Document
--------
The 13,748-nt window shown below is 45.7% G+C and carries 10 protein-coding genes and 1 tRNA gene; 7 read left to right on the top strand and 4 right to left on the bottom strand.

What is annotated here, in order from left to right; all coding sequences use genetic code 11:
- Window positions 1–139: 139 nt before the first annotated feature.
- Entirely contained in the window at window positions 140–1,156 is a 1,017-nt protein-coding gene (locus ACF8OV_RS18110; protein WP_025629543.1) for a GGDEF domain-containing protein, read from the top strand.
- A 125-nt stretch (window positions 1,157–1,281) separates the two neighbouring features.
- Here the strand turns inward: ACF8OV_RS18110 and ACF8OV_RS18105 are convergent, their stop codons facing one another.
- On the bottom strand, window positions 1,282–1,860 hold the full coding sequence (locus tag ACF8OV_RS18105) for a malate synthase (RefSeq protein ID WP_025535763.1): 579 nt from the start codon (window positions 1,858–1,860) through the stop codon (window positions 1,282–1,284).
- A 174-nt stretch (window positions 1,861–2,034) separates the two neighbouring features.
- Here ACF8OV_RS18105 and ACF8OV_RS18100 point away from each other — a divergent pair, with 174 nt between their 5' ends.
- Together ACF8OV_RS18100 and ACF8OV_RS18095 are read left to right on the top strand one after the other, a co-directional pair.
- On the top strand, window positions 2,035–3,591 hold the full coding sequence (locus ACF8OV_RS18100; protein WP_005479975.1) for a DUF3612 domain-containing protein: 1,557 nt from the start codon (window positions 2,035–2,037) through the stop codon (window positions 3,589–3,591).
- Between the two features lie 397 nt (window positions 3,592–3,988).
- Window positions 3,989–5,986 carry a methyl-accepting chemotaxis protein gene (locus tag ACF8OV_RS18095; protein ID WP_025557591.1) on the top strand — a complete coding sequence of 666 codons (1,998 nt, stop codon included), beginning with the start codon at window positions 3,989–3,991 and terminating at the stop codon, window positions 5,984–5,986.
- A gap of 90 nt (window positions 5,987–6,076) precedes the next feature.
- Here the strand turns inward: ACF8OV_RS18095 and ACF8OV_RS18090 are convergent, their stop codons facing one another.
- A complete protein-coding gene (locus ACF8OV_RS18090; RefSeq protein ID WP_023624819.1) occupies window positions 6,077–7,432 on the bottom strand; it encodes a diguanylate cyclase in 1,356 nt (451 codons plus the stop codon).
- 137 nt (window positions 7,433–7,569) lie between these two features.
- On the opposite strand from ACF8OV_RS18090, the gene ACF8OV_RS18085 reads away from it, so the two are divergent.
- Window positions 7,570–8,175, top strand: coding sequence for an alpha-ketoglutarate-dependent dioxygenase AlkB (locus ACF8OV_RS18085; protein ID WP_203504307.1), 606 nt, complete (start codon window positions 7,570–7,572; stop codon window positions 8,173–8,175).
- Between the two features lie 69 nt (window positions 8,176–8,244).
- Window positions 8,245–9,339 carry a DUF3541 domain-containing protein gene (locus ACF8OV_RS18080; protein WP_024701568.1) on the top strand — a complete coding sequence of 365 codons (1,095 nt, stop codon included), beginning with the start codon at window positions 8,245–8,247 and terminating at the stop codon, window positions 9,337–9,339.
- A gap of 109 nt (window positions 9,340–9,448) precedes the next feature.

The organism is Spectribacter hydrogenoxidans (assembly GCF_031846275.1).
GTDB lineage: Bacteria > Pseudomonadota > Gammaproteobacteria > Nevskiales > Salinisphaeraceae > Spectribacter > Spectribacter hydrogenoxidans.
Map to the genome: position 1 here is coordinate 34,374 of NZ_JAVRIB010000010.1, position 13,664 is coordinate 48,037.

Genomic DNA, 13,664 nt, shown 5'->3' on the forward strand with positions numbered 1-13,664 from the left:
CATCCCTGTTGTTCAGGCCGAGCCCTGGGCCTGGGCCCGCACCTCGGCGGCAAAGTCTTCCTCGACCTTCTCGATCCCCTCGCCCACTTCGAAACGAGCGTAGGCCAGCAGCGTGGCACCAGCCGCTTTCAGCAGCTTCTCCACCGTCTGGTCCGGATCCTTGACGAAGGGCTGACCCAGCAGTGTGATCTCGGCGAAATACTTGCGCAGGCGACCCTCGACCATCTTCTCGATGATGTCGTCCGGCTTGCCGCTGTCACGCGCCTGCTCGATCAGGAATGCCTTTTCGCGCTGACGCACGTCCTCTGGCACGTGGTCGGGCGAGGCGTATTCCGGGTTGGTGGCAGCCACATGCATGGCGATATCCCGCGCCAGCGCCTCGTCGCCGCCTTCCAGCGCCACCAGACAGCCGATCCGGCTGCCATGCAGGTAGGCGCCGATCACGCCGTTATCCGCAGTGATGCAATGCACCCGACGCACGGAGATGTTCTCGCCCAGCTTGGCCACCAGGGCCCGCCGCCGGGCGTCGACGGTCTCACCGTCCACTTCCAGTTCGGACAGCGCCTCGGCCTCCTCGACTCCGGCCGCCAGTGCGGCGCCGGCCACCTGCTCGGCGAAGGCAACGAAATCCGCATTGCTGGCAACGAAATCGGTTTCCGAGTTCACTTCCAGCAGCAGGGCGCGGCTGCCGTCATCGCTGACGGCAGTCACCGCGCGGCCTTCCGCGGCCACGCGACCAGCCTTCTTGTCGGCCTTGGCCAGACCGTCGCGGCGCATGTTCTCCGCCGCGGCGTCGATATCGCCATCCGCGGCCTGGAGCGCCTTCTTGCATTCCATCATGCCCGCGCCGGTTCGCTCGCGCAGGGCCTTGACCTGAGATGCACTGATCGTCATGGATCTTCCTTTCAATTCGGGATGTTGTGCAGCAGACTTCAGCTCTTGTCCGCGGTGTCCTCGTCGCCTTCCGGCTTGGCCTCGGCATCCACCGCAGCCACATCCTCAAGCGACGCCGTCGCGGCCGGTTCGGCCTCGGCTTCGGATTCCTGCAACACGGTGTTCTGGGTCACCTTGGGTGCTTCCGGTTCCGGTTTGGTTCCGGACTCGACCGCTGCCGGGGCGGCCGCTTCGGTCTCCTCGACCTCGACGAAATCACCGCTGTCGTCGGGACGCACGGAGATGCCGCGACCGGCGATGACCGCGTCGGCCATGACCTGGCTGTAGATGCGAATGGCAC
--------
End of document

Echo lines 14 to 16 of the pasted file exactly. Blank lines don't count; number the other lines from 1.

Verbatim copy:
- A gap of 90 nt (window positions 5,987–6,076) precedes the next feature.
- Here the strand turns inward: ACF8OV_RS18095 and ACF8OV_RS18090 are convergent, their stop codons facing one another.
- A complete protein-coding gene (locus ACF8OV_RS18090; RefSeq protein ID WP_023624819.1) occupies window positions 6,077–7,432 on the bottom strand; it encodes a diguanylate cyclase in 1,356 nt (451 codons plus the stop codon).